Calm's revenue dropped to $77M and Headspace's to $49M with 2 more weeks to go in December, bringing revenue back to 2021 levels.
And looking at downloads, this trend isn't going to stop any time soon because both apps have seen downloads drop more than 70% since 2020.
An onslaught of new competitors - both indie and well-funded combined with users falling out of love with long-form meditation, has made it hard for both to scale their direct revenue and instead sent them looking for other avenues for monetization.
This is a good example of how important it is to analyze the trends of a market before getting into it. Those who jumped into developing a meditation app because it was hot in 2022, may not be able to continue riding the wave, which clearly ended.
5. ChatGPT Unpaused Paid SUbscriptions and Revenue Is at an All-Time High
ChatGPT has been growing like wildfire. So fast that last month, its parent OpenAI had to pause taking new paid subscribers citing scaling issues. The result was an immediate stop to revenue growth and, thanks to churn, a massive drop in revenue.
Well, Sam managed to find more GPUs and ChatGPT is now taking on new paying subscribers, which is good because at their churn rate, revenue didn't look great...
Let's have a look at what this means for the bottom line.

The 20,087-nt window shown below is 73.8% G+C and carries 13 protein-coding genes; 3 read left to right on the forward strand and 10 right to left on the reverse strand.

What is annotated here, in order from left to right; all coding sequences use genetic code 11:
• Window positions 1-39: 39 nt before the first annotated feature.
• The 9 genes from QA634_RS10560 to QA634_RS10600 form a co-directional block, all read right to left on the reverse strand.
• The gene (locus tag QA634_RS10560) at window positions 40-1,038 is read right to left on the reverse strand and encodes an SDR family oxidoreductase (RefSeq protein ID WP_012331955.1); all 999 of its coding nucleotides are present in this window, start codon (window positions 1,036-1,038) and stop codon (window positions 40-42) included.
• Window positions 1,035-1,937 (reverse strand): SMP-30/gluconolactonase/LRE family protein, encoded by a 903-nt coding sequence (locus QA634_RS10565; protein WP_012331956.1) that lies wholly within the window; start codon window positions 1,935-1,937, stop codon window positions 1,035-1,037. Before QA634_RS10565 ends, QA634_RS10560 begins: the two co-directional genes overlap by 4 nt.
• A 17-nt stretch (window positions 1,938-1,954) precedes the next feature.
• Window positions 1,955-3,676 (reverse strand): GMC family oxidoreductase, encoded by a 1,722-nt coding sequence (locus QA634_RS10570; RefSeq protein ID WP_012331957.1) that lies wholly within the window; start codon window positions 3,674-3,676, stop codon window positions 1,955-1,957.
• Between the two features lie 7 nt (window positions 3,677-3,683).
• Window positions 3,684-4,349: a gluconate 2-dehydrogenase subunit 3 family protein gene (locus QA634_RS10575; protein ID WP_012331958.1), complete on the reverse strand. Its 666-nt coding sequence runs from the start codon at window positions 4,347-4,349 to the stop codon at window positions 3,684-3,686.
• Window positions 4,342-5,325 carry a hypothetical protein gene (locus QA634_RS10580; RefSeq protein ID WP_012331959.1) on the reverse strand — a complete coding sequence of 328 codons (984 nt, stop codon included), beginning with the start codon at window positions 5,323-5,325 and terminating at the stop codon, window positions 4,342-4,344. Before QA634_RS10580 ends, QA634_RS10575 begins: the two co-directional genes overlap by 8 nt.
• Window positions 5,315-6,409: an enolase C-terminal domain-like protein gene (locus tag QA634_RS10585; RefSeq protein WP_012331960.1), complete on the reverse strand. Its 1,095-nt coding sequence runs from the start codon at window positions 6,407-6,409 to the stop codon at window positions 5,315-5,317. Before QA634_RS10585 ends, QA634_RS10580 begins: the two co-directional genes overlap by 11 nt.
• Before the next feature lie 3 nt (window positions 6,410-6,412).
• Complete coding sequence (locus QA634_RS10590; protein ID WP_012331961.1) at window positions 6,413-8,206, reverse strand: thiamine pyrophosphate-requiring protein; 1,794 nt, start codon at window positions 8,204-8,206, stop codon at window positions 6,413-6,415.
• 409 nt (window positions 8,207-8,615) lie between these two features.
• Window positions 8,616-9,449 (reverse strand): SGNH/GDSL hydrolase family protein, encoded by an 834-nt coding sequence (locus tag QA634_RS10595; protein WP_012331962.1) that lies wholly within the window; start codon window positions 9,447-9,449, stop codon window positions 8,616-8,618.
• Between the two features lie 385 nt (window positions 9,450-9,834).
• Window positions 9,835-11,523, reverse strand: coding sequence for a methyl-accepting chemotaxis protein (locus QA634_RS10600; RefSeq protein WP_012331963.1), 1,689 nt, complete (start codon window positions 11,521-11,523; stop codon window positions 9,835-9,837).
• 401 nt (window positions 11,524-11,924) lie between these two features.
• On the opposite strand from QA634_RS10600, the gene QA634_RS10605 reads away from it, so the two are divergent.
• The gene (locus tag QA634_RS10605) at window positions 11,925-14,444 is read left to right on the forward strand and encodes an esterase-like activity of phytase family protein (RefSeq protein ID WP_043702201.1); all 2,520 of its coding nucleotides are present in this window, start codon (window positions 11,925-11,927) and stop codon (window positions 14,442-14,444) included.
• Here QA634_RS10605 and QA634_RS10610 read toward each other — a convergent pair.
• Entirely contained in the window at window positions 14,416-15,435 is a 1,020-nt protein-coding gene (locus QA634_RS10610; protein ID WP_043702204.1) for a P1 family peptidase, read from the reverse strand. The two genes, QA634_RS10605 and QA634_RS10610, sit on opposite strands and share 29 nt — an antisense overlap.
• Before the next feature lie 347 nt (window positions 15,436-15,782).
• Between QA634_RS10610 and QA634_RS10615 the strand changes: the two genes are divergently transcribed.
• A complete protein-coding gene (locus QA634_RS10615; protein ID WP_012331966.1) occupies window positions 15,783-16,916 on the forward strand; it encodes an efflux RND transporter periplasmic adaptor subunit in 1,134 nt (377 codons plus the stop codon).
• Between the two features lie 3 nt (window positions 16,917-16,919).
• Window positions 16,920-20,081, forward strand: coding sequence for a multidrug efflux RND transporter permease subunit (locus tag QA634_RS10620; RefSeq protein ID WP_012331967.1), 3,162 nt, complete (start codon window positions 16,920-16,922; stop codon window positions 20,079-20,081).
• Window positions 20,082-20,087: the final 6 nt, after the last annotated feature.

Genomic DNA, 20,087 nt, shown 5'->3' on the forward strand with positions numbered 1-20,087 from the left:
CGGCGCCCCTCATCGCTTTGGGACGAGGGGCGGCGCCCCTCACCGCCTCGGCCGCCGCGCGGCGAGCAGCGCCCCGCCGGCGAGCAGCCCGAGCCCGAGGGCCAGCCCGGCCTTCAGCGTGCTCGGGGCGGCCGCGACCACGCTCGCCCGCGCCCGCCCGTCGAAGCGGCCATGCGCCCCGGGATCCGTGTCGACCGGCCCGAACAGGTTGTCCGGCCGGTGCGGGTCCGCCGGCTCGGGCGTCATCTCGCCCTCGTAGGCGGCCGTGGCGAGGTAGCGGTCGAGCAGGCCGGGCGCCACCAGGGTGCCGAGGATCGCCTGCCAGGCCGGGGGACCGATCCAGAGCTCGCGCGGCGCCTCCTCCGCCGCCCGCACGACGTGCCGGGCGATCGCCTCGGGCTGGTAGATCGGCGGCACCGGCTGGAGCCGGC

A lot of money! That's what it means for the bottom line.
In fact, re-enabling subscriptions has led ChatGPT to its highest single-day revenue ever!
According to our estimates, ChatGPT brought in $297K of net revenue, what OpenAI gets to keep after Apple and Google take their fees, last Wednesday, the day subscriptions reopened. That's a 31% increase over the day before.
But that was just a warm-up. On Thursday, daily net revenue jumped to a whopping $411K - the most ChatGPT ever had in one day. In fact, it beat its previous single-day high by 28%!
The comeback isn't surprising, but it's great to see. While growth looks great, ChatGPT has many hurdles ahead of it. Everyone seems to be releasing an LLM these days and don't forget the massive churn OpenAI will have to address somehow.
None of this is bad, just interesting to watch.
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All figures included in this report are estimated. Unless specified otherwise, estimated revenue is always net, meaning it's the amount the developer earned after Apple and Google took their fee.